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$100M Philanthropic Collaboration to Beat Brain Cancer


1 November 2017 at 2:15 pm
Lina Caneva
Australia is set to lead the world with a $100 million “mission” to beat brain cancer, double survival rates in 10 years, and improve patients’ quality of life, thanks to a philanthropic collaboration with the federal government.


Lina Caneva | 1 November 2017 at 2:15 pm


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$100M Philanthropic Collaboration to Beat Brain Cancer
1 November 2017 at 2:15 pm

Australia is set to lead the world with a $100 million “mission” to beat brain cancer, double survival rates in 10 years, and improve patients’ quality of life, thanks to a philanthropic collaboration with the federal government.

Called the Australian Brain Cancer Mission, the fund is a collaboration between the Cure Brain Cancer Foundation, the federal government, and Minderoo Foundation’s Eliminate Cancer Initiative in consultation with the world’s leading medical researchers.

The collaboration comprises $50 million from the federal government through the Medical Research Future Fund, a $20 million commitment from Cure Brain Cancer Foundation, and $10 million from Minderoo Foundation’s Eliminate Cancer Initiative.

And the federal government said it expected to announce the remaining $20 million in the coming months.

The mission follows a sustained advocacy campaign by Cure Brain Cancer Foundation to make brain cancer a national priority, with a greater share of government focus and funding for what the organisation describes as the “forgotten cancer”.

The foundation said brain cancer killed more children than any other disease and more adults under 40 than any other cancer, and survival rates had remained at 20 per cent for more than 30 years.

“Cure Brain Cancer Foundation has worked long and hard in calling for brain cancer to receive more focus and funding,” CEO of Cure Brain Cancer Foundation Michelle Stewart said.

“Today our calls have finally been heard. Although not quick enough for some, the long road to a cure just got shorter with this game-changer for people with brain cancer. The Australian Brain Cancer Mission will deliver record levels of focus and funding, which we know have led to dramatic increases in survival for other cancers.

“This shows how much more can be achieved by working as a team and not going it alone. But we have a huge task ahead and until we find a cure, no amount of money will be enough, so we must continue to raise funds for world-class research to accelerate treatments to Australian children and adults with brain cancer.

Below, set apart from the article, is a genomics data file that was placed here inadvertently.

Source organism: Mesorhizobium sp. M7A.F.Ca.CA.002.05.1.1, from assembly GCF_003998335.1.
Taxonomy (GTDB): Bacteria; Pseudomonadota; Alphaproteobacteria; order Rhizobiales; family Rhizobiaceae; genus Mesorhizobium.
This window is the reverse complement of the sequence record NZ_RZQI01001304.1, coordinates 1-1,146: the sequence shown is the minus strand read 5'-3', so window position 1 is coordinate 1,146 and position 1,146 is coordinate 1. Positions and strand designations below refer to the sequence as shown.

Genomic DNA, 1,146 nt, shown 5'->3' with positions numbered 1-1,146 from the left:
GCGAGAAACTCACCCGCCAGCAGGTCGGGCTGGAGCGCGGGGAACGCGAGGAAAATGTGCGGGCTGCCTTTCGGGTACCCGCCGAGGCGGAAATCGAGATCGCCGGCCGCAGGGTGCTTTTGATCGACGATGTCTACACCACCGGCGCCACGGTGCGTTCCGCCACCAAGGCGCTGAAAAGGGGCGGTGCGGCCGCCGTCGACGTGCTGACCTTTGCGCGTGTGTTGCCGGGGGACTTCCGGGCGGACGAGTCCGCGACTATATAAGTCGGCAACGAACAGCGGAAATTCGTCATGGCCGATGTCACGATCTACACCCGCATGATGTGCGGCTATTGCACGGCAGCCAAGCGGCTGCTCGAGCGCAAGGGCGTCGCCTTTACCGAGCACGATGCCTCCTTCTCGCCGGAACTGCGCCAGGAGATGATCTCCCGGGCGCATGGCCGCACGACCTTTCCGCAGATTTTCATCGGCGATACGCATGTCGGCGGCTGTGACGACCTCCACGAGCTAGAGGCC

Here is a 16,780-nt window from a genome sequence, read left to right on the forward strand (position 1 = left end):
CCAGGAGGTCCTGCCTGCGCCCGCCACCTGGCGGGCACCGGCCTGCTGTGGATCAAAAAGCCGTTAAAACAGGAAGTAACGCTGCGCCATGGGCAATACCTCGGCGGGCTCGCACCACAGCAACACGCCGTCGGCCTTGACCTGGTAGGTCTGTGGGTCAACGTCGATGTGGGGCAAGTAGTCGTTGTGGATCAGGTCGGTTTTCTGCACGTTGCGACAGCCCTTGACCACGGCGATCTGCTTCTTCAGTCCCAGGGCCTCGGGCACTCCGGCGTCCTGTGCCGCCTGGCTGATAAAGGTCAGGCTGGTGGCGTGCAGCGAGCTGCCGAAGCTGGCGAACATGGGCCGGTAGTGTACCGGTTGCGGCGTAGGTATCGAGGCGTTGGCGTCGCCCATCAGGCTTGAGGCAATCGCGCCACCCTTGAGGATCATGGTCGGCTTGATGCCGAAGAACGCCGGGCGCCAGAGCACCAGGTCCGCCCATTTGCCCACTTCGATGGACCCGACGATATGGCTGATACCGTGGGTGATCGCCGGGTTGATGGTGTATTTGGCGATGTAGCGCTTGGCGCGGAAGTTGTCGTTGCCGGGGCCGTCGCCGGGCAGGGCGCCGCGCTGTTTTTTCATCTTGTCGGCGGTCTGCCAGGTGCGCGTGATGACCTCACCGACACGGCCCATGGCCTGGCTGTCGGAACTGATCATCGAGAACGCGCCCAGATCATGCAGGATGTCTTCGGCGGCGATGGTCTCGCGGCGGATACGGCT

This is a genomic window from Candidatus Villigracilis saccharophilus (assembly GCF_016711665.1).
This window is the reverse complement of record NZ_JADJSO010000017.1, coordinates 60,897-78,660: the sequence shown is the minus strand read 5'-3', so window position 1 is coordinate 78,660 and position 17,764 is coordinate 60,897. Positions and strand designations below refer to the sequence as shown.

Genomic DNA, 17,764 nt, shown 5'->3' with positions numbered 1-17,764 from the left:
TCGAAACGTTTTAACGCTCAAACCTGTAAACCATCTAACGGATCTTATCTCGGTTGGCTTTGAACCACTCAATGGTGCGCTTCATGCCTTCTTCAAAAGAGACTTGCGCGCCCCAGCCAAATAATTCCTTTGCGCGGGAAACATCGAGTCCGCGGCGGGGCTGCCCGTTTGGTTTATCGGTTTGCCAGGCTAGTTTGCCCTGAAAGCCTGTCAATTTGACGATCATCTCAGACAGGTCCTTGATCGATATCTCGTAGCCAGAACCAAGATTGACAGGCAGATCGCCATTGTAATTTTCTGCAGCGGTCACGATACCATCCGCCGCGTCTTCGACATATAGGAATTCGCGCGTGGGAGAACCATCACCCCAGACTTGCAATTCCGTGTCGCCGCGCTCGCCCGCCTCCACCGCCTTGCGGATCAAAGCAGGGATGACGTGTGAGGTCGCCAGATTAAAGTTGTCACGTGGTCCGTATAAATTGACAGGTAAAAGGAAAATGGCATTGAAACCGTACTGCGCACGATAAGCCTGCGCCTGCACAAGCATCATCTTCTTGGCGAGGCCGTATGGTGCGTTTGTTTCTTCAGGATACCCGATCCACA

“[The initiative has] given new hope to people living with brain cancer. In the true spirit of collaboration, the door is wide open for others to join us on this important mission.”

Minister for Health Greg Hunt said The Australian Brain Cancer Mission was “underpinned by a research roadmap developed by Australian and international experts in brain cancer treatment and research, and those affected by brain cancer, their advocates and philanthropic interests”.

“Brain cancer affects many Australian adults of all ages, but it disproportionately affects children and we lose a classroom of kids each year to brain cancer. This is an unacceptable statistic that must be reversed,” Hunt said.

“Our goal is to confine brain cancer mortality to the history books of time and we are aiming to replicate the success of our fight on other cancers such as leukaemia.

“We are dollar matching every donation up to $50 million to support the Australian Brain Cancer Mission and I am calling on other Australians, government and industry to join this important initiative.”


Lina Caneva  |  Editor  |  @ProBonoNews

Lina Caneva has been a journalist for more than 35 years. She was the editor of Pro Bono Australia News from when it was founded in 2000 until 2018.

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